34 Pages Posted: 29 Mar 2011 Last revised: 24 May 2014
Date Written: March 23, 2011
The United States Government recently concluded a year-long process to develop a range of values representing the monetized damages associated with an incremental increase in carbon dioxide (CO2) emissions, commonly referred to as the social cost of carbon (SCC). These values are currently used in benefit-cost analyses to assess potential federal regulations. For 2010, the central value of the SCC is $21 per ton of CO2 emissions and sensitivity analyses are to be conducted at $5, $35, and $65 (2007$). This paper summarizes the methodology and process used to develop the SCC values, complemented with our own commentary about how the SCC can be used to inform regulatory decisions and areas where further research would be particularly useful.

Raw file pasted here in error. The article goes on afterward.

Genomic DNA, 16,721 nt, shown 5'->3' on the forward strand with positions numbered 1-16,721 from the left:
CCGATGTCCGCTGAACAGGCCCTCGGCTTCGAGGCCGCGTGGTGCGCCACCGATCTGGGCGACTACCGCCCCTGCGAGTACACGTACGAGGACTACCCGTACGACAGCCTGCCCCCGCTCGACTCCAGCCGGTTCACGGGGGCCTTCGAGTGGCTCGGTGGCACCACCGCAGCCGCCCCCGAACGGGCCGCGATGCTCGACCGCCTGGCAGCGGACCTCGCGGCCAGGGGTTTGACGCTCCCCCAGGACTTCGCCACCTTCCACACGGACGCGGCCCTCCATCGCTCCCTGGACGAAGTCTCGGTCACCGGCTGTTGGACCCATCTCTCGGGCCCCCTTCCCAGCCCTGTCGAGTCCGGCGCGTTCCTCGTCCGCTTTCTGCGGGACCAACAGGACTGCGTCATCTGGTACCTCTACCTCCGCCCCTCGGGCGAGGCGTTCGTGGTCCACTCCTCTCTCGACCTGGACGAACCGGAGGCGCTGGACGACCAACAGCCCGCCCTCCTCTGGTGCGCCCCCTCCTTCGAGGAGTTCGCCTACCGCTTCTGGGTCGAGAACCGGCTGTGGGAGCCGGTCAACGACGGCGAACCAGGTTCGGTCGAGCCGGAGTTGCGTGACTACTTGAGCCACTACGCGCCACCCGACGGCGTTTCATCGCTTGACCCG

Keywords: climate change, social cost of carbon, integrated assessment modeling, valuation of environmental quality, U.S. climate policy
JEL Classification: Q54, Q51, Q58
Suggested Citation: Suggested Citation
Greenstone, Michael and Kopits, Elizabeth and Wolverton, Maryann, Estimating the Social Cost of Carbon for Use in U.S. Federal Rulemakings: A Summary and Interpretation (March 23, 2011). MIT Department of Economics Working Paper No. 11-04. Available at SSRN: https://ssrn.com/abstract=1793366 or http://dx.doi.org/10.2139/ssrn.1793366